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Paul Ritter
von Kneussl
Paul Ritter von Kneussl was born in Lindau, Bavaria on 27 June 1862.  Kneussl led the 1. Bavarian Reserve Infantry Brigade from the opening of the war in August 1914 until March 1915, and then the 11. Bavarian Reserve Infantry Division from April 1915 all the way until August 1918.  It was with this formation that Kneussl took part in the fiercest fighting during the offensive on the Dunajec in the spring of 1915.  With General Mackensen's direction, his division made a slow and steady advance against stiffening Russian defenses, but reached the outer trenches on Przemysl in the first week of June 1915.  After a terrific bombardment of the outer works of Przemysl, Kneussl’s division was the first to break into the fort.  General Böhm-Ermolli’s Austrian II. Army provided the main blow thereafter and its recapture. 

For his part in the recapture, Kneussl was awarded the Pour le Merit.  Kneussl was also granted the Bavarian Military Max Joseph Order and the Austrian Order of the Iron Crown 1st Class for his achievements.  He received the additional Oak Leaves to his Pour le Merit two years later. 

Kneussl led the XV. Bavarian Reserve Division from August to November 1918, replacing General Höhn, and fought in numerous key battles on the Eastern and Roumanian Fronts (see below).  Finally, he took command of the 1. Bavarian Reserve Division in November 1918, replacing General Fasbender.

He was promoted to the brevet or “Charakter” rank of General der Infanterie on 18 August 1919 and was awarded an honorary doctorate from the University of Erlangen on 20 May 1925.

Paul Ritter von Kneussl died in Munich on 16  March 1928.

GWS, 6/03 [rev. 9/03]
Orders of Battle:  Volhynia, July 1916
Immediately following the Brussilov Offensive
Army Group Linsingen, Gen. d. Inf. von Linsingen
IV. Armee, Generaloberst
Karl von Tersztyanszky
     Bernhardi Group, Gen. d. Kav.
von Bernhardi
          Deutsch comb. inf. div., Genmj. Rusche
          XI. Bay. inf. div., Genlt. von Kneußl

The battle for Kowel began on 28 July 1916 and found Kneussl's group right in front of the Russians' steamroller.  His group included the 45 infantry division and the 2. brigade of the Polish Legion.  The Russian XLVI. Corps in the III. Army attacked the eastern road, which Kneussl guarded.  He was able to repel the assault through a grueling week-long duel, but his southern flank was weakened miserably by the failings of the II. Corps and the 41 Honved Infantry Division in particular.  These forces fell back some 15 km toward Kowel, where Army Group commander von Linsingen watched the duel nervously.  Kneussl sent the Polish brigade south into the fray on 29 July, but they too had to retreat and the Russians forced them right back where they started from.  A week later, Kneussl stabilized the front and the Russian 100 division halted their offensive activities in the direction of Kowel.  The battle was raging further south, where the Corps of Lüttwitz and Szurmay were giving up more territory.  A month later, the Russian XLVI Corps made another attempt on the northern flank of Kneussl's sector, right where it met the 53. infantry division.  The Russians crossed no-man's land but were repulsed at the second line of trenches.  A sensible retreat was effected by the third week of August.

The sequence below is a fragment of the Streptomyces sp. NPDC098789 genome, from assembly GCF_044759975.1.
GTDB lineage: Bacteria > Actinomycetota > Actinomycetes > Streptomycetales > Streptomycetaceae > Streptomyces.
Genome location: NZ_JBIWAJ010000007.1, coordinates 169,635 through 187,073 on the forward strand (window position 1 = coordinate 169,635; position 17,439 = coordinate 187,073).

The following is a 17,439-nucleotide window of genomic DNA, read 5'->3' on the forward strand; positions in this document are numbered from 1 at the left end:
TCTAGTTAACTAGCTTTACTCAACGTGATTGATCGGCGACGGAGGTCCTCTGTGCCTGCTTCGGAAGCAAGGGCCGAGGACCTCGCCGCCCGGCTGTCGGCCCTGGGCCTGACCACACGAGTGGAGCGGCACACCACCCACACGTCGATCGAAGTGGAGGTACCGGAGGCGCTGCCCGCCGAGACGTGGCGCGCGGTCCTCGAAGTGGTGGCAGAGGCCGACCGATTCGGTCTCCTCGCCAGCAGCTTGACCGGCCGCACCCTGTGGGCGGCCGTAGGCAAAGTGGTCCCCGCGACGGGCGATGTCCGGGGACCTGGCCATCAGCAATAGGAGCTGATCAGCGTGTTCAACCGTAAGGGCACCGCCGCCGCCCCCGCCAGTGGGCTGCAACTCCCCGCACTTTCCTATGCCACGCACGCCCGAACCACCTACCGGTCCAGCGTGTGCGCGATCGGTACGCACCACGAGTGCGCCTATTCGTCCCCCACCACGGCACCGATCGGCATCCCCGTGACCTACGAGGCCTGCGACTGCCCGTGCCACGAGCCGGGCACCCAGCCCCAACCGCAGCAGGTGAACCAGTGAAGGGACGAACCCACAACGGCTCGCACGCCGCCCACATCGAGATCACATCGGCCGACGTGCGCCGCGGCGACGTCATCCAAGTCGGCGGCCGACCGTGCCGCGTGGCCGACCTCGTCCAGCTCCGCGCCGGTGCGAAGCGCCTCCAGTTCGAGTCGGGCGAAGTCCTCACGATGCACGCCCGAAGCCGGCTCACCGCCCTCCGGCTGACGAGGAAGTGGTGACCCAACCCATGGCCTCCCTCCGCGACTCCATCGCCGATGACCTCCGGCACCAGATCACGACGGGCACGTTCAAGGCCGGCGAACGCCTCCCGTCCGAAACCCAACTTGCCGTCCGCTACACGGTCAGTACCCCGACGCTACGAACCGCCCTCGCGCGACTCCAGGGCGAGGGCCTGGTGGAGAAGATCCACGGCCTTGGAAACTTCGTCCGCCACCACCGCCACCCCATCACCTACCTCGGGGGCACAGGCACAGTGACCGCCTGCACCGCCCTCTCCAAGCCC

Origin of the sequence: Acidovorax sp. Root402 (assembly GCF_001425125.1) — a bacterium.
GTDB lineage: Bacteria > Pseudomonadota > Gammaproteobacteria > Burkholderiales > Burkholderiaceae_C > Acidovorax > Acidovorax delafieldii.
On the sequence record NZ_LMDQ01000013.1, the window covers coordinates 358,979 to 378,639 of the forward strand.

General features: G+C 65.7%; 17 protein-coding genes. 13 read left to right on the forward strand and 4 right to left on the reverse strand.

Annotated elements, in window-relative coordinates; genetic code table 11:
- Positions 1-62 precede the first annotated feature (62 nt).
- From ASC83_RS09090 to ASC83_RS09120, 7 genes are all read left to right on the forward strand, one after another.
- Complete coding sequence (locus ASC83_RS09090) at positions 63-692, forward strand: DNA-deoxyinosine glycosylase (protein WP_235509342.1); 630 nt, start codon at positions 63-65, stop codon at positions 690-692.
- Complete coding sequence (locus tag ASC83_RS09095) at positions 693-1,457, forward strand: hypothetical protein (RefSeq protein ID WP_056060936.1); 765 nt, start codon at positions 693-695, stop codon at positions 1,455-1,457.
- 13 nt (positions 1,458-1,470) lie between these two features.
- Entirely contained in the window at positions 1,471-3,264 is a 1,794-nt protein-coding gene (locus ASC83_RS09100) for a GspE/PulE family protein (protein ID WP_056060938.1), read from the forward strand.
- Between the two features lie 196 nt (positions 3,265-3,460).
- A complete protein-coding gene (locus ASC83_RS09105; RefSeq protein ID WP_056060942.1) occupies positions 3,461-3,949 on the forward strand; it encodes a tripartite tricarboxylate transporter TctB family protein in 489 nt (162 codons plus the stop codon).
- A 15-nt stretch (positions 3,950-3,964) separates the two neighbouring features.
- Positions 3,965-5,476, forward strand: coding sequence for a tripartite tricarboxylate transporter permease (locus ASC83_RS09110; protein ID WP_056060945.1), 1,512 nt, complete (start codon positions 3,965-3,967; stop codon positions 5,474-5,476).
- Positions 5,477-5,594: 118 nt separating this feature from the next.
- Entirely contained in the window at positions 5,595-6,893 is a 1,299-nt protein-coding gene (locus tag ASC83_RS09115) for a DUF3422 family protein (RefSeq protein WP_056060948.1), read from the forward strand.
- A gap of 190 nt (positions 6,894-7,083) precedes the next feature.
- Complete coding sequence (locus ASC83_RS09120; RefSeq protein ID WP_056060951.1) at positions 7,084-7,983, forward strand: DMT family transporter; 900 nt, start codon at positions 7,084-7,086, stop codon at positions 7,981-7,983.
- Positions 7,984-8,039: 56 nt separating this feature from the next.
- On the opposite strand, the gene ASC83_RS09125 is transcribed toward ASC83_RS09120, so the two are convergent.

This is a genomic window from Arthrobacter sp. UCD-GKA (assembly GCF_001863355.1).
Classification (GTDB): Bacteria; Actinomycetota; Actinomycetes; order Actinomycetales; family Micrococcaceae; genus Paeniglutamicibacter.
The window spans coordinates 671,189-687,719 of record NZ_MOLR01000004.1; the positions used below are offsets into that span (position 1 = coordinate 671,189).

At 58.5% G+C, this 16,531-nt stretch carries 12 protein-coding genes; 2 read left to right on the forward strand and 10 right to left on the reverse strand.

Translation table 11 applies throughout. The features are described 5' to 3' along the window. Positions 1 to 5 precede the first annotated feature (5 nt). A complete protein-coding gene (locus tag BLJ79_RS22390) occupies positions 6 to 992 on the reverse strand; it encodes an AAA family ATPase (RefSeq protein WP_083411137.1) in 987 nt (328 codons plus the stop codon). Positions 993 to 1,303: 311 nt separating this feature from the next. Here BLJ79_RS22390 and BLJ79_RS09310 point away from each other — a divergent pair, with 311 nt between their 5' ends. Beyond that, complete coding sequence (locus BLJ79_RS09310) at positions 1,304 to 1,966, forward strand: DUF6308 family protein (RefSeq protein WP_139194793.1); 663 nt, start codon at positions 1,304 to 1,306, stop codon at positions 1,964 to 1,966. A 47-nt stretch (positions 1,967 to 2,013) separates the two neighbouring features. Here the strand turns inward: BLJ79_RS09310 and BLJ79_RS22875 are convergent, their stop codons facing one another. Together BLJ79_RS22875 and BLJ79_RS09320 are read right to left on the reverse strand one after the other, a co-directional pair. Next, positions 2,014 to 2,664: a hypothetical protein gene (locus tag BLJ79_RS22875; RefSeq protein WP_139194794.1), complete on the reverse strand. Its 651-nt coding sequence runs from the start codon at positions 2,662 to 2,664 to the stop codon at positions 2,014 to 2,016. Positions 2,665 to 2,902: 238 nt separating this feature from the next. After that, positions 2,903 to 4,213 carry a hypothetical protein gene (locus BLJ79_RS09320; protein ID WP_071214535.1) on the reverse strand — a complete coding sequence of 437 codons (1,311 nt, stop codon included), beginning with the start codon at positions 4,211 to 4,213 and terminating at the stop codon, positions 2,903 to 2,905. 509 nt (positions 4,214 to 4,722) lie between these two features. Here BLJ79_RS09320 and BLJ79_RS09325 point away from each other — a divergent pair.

9/03



Orders of Battle:  Volhynia, August 1916
Immediately following Roumania's declaration of war on Austria-Hungary
Army Group Linsingen, Gen. d. Inf. von Linsingen
IV. Armee, Generaloberst
von Tersztyanszky
     Kneußl Group
         Polish Legion, Genmj.
von Puchalski
         XXVI. Schützen div., Genmj. von Wieden
         XLV. Schützen div., Genmj. von Stöhr
         XI. Bay. div., Genlt. von Kneußl
         LIII. inf. div., Genmj. von Pongracz
         Deutsch comb. div., Genlt. Clausius

In October 1916, following the failed Kowel offensive, a series of adjustments on both sides of the front occurred.  First, Kneussl's group lost the Polish Legion's 2. brigade and the 11. infantry brigade, both of which went into reserve.  This may be a result of the entire Russian I. Turkoman Corps being moved from Kneussl's sector further south to face Szurmay's Corps.  Now, the Russian XXXIV. Corps soon arrived to aid the XXX. Corps opposing Kneussl, but it was smaller and had been unreliable when facing Szurmay directly.  Therefore, Gruppe Fath decided to reduce the troop size in a sector that was clearly going to see less action in the upcoming winter.  This was clearly a presage of what was going to happen next.

Kneussl was moved to face the Roumanians in the Vulkan range beginning in the last week of October.  His four divisions battled over several high passes, all expertly defended by the Roumanians, who were now fighting for their lives after the debacle they suffered north of the Red Tower Pass to the east a month earlier.  Within five days, Kneussl had reached Targu Jiu, some 25 km down the pass into Roumania.  The First Army was now feeling the brunt of the German 9. Army rumbling through several southern passes.  General
Krafft's Alpenkorps had done some serious damage to the Alt Army, and was parallel to Kneussl in the advance into enemy territory.

GWS, 9/03
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